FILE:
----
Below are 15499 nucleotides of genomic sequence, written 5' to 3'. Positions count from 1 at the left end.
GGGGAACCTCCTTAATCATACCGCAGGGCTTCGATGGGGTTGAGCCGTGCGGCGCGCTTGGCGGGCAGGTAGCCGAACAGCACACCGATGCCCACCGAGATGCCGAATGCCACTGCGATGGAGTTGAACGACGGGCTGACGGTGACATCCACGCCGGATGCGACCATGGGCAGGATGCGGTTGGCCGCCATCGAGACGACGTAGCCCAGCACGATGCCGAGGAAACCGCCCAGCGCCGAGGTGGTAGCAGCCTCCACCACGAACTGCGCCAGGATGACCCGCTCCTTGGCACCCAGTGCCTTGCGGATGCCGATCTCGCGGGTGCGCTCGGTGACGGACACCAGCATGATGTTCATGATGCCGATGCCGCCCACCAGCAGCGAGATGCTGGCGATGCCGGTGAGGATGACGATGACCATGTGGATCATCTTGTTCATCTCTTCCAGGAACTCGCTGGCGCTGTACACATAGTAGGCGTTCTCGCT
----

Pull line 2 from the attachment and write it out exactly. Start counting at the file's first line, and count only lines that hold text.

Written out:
GGGGAACCTCCTTAATCATACCGCAGGGCTTCGATGGGGTTGAGCCGTGCGGCGCGCTTGGCGGGCAGGTAGCCGAACAGCACACCGATGCCCACCGAGATGCCGAATGCCACTGCGATGGAGTTGAACGACGGGCTGACGGTGACATCCACGCCGGATGCGACCATGGGCAGGATGCGGTTGGCCGCCATCGAGACGACGTAGCCCAGCACGATGCCGAGGAAACCGCCCAGCGCCGAGGTGGTAGCAGCCTCCACCACGAACTGCGCCAGGATGACCCGCTCCTTGGCACCCAGTGCCTTGCGGATGCCGATCTCGCGGGTGCGCTCGGTGACGGACACCAGCATGATGTTCATGATGCCGATGCCGCCCACCAGCAGCGAGATGCTGGCGATGCCGGTGAGGATGACGATGACCATGTGGATCATCTTGTTCATCTCTTCCAGGAACTCGCTGGCGCTGTACACATAGTAGGCGTTCTCGCT